Publication: North Caucasus Weekly Volume: 4 Issue: 20


Americans face powerful psychological barriers to considering–even as a hypothesis–the idea that today’s Russian authorities could have secretly ordered the murder of hundreds of their own citizens for domestic political purposes. If that actually happened, and even more so if it was not an aberration but essentially a case of “business as usual,” we shall have to rethink assumptions that have guided most of our policymakers for the last decade. Thus it is all the more important to weigh the evidence calmly and precisely, without ax-grinding polemics.

Chapter Two of David Satter’s new book, “Darkness at Dawn: The Rise of the Russian Criminal State” (Yale University Press), provides the clearest, most meticulous account yet published in English of the bizarre events of September 1999, when FSB agents were caught planting a dummy bomb (or rather, a device which the FSB claimed to be a dummy) in an apartment building in the city of Ryazan in central Russia. That episode took place after a series of fatal apartment bombings in other cities which the Russian authorities blamed on Chechen terrorists, but which they mysteriously refrained from fully investigating. (For example they quickly buried the rubble, preventing high-tech forensic analysis.) Soon afterward then-Prime Minister Vladimir Putin launched the second post-Soviet Chechen war, which continues to this day. That initially popular war became the key to Putin’s successful election campaign to succeed Boris Yeltsin as Russia’s president in March 2000.

Satter’s understated narrative largely lets the facts speak for themselves, but he also systematically criticizes the FSB’s attempts to explain the Ryazan affair as a training exercise. On September 22, 1999, alert residents of the Ryazan apartment building spotted a suspicious trio who had arrived in a car with obviously doctored license plates and had planted three large sacks in the building’s basement. The local Ryazan police found that the sacks contained the powerful explosive hexogen, attached to a timer and detonator. The building was immediately evacuated, and most its residents spent the rest of the chilly night on the street. But the three suspects failed to make good their escape from the city, and were tracked down after a local telephone operator chanced to overhear a phone call from them to the FSB headquarters in Moscow. When arrested by the Ryazan police, they admitted that they were working for the FSB–which then and only then, two days after the sacks had been planted, claimed that the whole episode had been only an exercise.

If that account is true, asks Satter, why did the FSB wait so long before announcing it? Why were the local authorities, including the local branch of the FSB itself, not told in advance of this “exercise?” Why did the Ministry of the Interior immediately declare (before the FSB operatives were caught) that what had happened was a genuine terrorist attack, and why did Prime Minister Putin then announce air strikes on Chechnya? Why were the evacuated residents not allowed to return immediately to their homes, or at least provided with means to protect their health such as warm clothing, alternative shelter and medicines and ambulances for the sick and elderly among them? Why did the FSB fail to make available to journalists the operatives who had conducted this exercise, why did it seize the physical evidence from the local police and refuse to let it be examined by independent experts, and why did it try to intimidate television journalists who aired a skeptical broadcast some months later? Why have pro-Putin deputies continued ever since to block a Duma investigation?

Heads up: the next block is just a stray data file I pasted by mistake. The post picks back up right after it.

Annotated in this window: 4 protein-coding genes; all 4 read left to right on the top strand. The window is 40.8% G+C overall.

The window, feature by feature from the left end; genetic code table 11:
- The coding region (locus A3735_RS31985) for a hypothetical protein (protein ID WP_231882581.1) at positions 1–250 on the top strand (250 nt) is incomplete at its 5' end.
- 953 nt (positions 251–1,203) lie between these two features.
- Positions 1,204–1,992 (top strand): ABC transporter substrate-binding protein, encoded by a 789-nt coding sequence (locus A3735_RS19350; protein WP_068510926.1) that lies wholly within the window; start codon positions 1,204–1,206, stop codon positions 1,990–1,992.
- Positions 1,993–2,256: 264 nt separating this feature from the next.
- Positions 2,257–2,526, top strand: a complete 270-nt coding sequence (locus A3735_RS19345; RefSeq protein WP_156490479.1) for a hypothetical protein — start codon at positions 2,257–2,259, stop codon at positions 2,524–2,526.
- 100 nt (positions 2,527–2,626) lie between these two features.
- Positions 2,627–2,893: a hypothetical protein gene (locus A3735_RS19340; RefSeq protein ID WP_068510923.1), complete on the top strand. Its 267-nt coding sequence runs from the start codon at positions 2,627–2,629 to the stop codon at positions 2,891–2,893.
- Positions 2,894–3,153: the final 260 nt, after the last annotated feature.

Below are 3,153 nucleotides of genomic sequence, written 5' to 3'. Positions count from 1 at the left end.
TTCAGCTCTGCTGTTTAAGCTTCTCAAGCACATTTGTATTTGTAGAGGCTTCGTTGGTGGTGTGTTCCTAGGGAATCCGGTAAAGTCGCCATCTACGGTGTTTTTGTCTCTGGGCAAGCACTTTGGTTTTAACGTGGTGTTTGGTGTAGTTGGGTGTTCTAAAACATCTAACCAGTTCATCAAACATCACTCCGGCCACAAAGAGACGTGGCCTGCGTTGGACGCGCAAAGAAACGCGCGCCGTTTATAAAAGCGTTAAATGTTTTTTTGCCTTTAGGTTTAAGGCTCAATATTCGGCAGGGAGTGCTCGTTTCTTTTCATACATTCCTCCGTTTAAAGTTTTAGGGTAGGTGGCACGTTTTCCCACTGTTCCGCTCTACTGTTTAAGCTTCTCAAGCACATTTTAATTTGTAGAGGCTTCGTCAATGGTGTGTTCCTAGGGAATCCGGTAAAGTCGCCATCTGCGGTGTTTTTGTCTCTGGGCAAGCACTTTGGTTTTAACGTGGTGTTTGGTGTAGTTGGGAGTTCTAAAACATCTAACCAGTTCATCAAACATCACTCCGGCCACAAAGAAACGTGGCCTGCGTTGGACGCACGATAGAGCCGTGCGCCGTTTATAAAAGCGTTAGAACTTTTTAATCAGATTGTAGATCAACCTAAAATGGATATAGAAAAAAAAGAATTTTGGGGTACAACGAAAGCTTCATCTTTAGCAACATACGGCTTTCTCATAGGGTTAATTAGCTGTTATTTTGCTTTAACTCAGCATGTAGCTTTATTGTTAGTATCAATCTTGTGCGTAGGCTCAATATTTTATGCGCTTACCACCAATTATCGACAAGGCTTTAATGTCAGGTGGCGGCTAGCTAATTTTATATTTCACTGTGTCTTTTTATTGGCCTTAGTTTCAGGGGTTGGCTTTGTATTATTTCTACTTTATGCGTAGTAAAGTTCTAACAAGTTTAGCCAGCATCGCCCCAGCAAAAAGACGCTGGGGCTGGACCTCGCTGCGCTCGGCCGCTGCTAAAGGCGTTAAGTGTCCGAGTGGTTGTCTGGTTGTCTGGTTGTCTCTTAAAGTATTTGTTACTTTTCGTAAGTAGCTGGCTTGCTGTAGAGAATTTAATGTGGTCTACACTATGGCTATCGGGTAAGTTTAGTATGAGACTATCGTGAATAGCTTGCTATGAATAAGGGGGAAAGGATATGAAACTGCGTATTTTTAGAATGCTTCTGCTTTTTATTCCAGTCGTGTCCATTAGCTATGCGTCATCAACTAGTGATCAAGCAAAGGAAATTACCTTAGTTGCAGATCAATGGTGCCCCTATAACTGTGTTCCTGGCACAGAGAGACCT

The FSB claimed that the three sacks actually contained only sugar. They said that the chemical analysis by the Ryazan police had produced a false result because the police’s bomb expert had failed to clean his equipment with alcohol, and also because the expert must still have had the hexogen on his hands from handling it a week earlier.(The implication was that the local police had simply drunk the alcohol.) But the local bomb expert told Novaya gazeta that such equipment is never cleaned with alcohol–and also that it is not plausible that he could have failed to wash his hands for an entire week. The other Ryazan police officers who responded to the call from the apartment building remained insistent that the substance they found was not sugar. The FSB has failed to refute these points.

A phone tip led Novaya gazeta to a soldier who had been assigned in the autumn of 1999 to guard a warehouse containing large sacks labeled as “sugar” at a military base twenty miles from Ryazan. The soldier said that he had tried to use this “sugar” in his tea, but from the foul taste he immediately feared that he might have poisoned himself and thus reported the episode to his superiors. He told the newspaper that the contents of the sacks had turned out to be hexogen.

Satter notes various similarities between the Ryazan “exercise” and the unmistakably real bombings that occurred that year in other Russian cities. For example, the Ryazan episode took place in a brick structure located in a working-class neighborhood, where a blast would have caused significant fatalities (and, one might add, would not have endangered the Russian elite). Satter concludes that “if the bomb planted by the FSB in the basement of 14/16 Novosyelov was real and intended to murder 250 people as they slept, it seems very plausible that the successful bombings of the buildings in Moscow, Volgodonsk and Buinaksk, in which hundreds died, were also carried out by the FSB. The implications of the events in Ryazan hang like a shroud over Russia and the entire Russian reform period.”